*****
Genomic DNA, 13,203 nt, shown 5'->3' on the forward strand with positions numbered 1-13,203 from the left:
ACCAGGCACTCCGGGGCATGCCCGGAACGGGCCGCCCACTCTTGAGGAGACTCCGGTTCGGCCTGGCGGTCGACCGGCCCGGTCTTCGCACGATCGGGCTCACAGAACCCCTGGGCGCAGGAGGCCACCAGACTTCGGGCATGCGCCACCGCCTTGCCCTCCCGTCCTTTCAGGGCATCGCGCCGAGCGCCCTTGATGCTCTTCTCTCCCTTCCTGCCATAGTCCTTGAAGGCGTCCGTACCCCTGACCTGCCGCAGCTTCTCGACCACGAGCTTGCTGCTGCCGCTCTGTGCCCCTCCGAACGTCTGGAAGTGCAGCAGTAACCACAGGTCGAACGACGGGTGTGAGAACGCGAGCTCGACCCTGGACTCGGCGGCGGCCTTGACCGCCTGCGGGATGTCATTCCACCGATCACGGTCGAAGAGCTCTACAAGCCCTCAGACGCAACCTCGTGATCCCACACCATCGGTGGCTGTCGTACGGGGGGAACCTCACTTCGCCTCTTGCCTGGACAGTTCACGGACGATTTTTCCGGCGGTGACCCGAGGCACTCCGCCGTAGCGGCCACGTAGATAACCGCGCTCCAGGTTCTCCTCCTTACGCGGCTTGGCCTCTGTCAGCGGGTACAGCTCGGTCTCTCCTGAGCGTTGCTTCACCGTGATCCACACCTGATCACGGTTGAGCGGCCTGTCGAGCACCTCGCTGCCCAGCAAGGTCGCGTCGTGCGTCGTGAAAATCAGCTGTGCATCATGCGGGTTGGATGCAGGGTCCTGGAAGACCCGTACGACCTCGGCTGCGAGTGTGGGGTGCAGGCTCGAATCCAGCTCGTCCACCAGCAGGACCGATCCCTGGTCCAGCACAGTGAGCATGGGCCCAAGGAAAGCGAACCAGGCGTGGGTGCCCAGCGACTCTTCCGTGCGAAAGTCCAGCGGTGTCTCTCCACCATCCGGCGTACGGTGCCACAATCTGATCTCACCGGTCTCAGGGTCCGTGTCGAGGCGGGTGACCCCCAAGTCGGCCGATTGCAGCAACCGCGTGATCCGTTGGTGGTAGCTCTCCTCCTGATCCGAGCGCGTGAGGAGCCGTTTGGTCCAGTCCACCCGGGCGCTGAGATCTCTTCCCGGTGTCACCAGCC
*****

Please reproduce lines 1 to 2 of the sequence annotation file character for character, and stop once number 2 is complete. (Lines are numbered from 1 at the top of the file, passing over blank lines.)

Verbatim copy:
Genomic DNA, 13,203 nt, shown 5'->3' on the forward strand with positions numbered 1-13,203 from the left:
ACCAGGCACTCCGGGGCATGCCCGGAACGGGCCGCCCACTCTTGAGGAGACTCCGGTTCGGCCTGGCGGTCGACCGGCCCGGTCTTCGCACGATCGGGCTCACAGAACCCCTGGGCGCAGGAGGCCACCAGACTTCGGGCATGCGCCACCGCCTTGCCCTCCCGTCCTTTCAGGGCATCGCGCCGAGCGCCCTTGATGCTCTTCTCTCCCTTCCTGCCATAGTCCTTGAAGGCGTCCGTACCCCTGACCTGCCGCAGCTTCTCGACCACGAGCTTGCTGCTGCCGCTCTGTGCCCCTCCGAACGTCTGGAAGTGCAGCAGTAACCACAGGTCGAACGACGGGTGTGAGAACGCGAGCTCGACCCTGGACTCGGCGGCGGCCTTGACCGCCTGCGGGATGTCATTCCACCGATCACGGTCGAAGAGCTCTACAAGCCCTCAGACGCAACCTCGTGATCCCACACCATCGGTGGCTGTCGTACGGGGGGAACCTCACTTCGCCTCTTGCCTGGACAGTTCACGGACGATTTTTCCGGCGGTGACCCGAGGCACTCCGCCGTAGCGGCCACGTAGATAACCGCGCTCCAGGTTCTCCTCCTTACGCGGCTTGGCCTCTGTCAGCGGGTACAGCTCGGTCTCTCCTGAGCGTTGCTTCACCGTGATCCACACCTGATCACGGTTGAGCGGCCTGTCGAGCACCTCGCTGCCCAGCAAGGTCGCGTCGTGCGTCGTGAAAATCAGCTGTGCATCATGCGGGTTGGATGCAGGGTCCTGGAAGACCCGTACGACCTCGGCTGCGAGTGTGGGGTGCAGGCTCGAATCCAGCTCGTCCACCAGCAGGACCGATCCCTGGTCCAGCACAGTGAGCATGGGCCCAAGGAAAGCGAACCAGGCGTGGGTGCCCAGCGACTCTTCCGTGCGAAAGTCCAGCGGTGTCTCTCCACCATCCGGCGTACGGTGCCACAATCTGATCTCACCGGTCTCAGGGTCCGTGTCGAGGCGGGTGACCCCCAAGTCGGCCGATTGCAGCAACCGCGTGATCCGTTGGTGGTAGCTCTCCTCCTGATCCGAGCGCGTGAGGAGCCGTTTGGTCCAGTCCACCCGGGCGCTGAGATCTCTTCCCGGTGTCACCAGCC